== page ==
Anderskov blog 4: Interviews I (in English)

Within his artistic research project 'Habitable Exomusics' Jacob Anderskov decided to ask a dozen internationally significant improvisers a few questions.
10. Mar 2015
Blogpost

Blog entries #1-3 about the project are in Danish. This one is in English. As readers of the earlier blog entries will know, I am working on an artistic research project as part of my position at the Rhythmic Music Conservatory (RMC) in Copenhagen, Denmark.

A very short recapitulation for new/ English readers:

The project is called 'Habitable Exomusics'. It focuses on what I call “definable material structuring principles in post tonal improvised or partly improvised music”.

The project includes among other things: a number of soon-to-be-released albums, an extended reflection dimension, and a number of mail-interviews with leading international improvisers of today.

My method is – in short – with the original order of events (which is not completely identical to the order things happened in):

1a: analysing my own music, find tendencies in it,

1b: researching through interviews to which extend a number of international artists think along similar terms,

1c: composing/ creating a number of prototypical (yet structurally radicalized) pieces of music within each of the structuring concepts that I find in my own music

2: performing and recording in different formats, to test the material and its applicability to improvised music.

3: Recording with an international line-up of a final product.

Generally speaking, the project has grown, and become even more comprehensive than planned, because much more music than just the final recording will be released as part of the final project presentation.

Anyway, this brings us to the INTERVIEWS:

Within the project I have decided to ask a dozen internationally significant improvisers a few questions on their considerations on their own musical language, on the grammar of post tonal music (in their own works), and on their general methodology of improvised (or partly improvised) music.

I have approached artists with certain things in common:

- I have a huge respect for all of them, and I would find their answers highly interesting,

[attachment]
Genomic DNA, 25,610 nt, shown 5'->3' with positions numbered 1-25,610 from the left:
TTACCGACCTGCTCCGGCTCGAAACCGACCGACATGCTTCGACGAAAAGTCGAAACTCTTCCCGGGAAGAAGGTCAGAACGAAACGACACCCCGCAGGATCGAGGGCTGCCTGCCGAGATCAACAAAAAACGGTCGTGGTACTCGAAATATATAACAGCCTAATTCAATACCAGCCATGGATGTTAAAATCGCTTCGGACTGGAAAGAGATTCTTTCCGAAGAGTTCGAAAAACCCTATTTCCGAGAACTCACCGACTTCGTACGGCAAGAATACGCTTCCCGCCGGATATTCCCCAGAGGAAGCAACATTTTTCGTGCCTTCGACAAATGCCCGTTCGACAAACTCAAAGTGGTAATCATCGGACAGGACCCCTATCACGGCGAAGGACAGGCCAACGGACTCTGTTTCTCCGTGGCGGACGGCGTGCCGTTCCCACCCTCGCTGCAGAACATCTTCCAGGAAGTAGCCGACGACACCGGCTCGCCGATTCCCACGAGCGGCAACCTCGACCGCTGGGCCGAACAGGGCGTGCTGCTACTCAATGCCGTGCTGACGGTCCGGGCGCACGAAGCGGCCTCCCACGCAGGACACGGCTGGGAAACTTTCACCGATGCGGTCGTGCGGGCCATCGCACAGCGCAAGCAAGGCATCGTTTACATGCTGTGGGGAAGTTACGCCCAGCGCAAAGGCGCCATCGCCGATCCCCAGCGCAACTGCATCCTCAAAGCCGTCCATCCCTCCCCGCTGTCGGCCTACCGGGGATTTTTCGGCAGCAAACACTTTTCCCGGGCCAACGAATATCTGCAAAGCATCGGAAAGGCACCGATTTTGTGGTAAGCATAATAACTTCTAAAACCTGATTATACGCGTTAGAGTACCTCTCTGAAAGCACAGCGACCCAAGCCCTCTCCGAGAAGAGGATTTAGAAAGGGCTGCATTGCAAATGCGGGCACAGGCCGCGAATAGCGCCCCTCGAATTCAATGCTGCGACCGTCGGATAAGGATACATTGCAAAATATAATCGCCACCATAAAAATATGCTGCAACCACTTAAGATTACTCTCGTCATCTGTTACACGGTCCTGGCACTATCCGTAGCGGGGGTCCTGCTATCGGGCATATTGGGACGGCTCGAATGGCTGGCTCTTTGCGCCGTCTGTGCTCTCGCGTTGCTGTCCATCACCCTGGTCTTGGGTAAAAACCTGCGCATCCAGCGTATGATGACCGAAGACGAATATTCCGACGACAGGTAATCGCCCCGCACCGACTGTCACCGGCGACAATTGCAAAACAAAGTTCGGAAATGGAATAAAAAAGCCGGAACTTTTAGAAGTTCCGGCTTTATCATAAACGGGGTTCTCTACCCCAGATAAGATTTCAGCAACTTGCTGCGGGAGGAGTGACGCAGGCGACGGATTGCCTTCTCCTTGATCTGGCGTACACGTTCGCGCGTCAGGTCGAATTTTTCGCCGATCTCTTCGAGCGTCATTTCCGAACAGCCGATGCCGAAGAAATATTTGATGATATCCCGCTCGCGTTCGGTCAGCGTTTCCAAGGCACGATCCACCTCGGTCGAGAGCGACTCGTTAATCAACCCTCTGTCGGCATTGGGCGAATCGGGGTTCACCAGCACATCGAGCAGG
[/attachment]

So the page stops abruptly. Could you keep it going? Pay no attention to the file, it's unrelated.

- I believe their approach to music is somehow related (aesthetically or conceptually) to dimensions in my project,

- I have personal contact to all of them earlier,

- they are internationally recognized artists, and all of them from outside Scandinavia. I am still considering making another round of identical interviews to fellow Scandinavian artists.

After a brief introduction as above, I wrote to each of them:

 

[quote]

“Questions are identical to all interviewees.

The SUBJECT in brief:

I am interested in to what extend leading improvisers of today are concerned with / interested in “definable post tonal material structuring principles”.

When I talk about “definable post tonal material structuring principles”, I am thinking about concepts like melodic serialism, quasi-serialism or limitation to a few intervals at a time - melodic symmetry - “cells” - “set theory” - concepts of consistency of dissonances - multiple simultaneous tonalities - tone grids and twisted spectres - etc. … (1)

The QUESTIONS:

– To what extend have your processes as an improviser been informed/influenced by definable material structuring principles? – e.g. from specific concepts/theories, or specific parts of recent music history.

– If applicable, which concepts were or are the most important to you?

– And, to which degree of formative importance to your musical language and approach?

(You may answer in terms of either:

  • Your formative years,
  • Your present day activities,
  • Your daily rituals/ rehearsals/practice routines,
  • Your compositional processes,
  • Your approach to improvisation in your own compositions or in other peoples music,
  • Your focus of awareness on stage, or in the recording studio, or,
  • Your view on which approaches to music you want to pass on to future generations of musicians)

– Which sources of inspiration/information now and then were most crucial to form your present day approach to music? (e.g. in music, art, literature, musicology, pedagogic materials, others…)

– Other comments or additional perspectives on your music or methods?

Best regards,

Jacob Anderskov

Note (1)

The focus in this interview on rather linguistic/rational dimensions in music is in no way meant as an indication that these are neither the only nor the most important aspects of music creation. It is just a chosen focus in this interview. And, it is an area that I feel is under-documented in the literature on improvised music.

I recently analyzed parts of my own back catalogue, and the mentioned concepts were among the most frequent in my own music, hence the mentioning of them in the interview.”

[end of quote]

 

While awaiting their answers over the next couple of weeks, I will try to go further into the musical structures and concepts in the project in the next 2 or more blog posts.

Stay tuned – or detuned.

About 'Habitable Exomusics'

A full overview of the project's content, including its artistic products, the album trilogy, concerts, audio and video links, analysis texts, sheet music pdf’s, etc.

About Jacob Anderskov

Jacob Anderskov is a pianist, band leader and composer.

 

He has released close to twenty albums as a band leader.

 

He has received a number of awards, most recently Jazz Composer of the Year at Danish Music Awards Jazz 2013.

 

Jacob Anderskov is educated from RMC (2002) and has since 2012 been employed as associate professor.

ARTISTIC RESEARCH

By the Danish Ministry of Culture's definition, artistic research is an integrated part of any artistic process ammounting to an outcome available to the public, and accompanied by a reflection upon the process itself as well as the presentation of the result.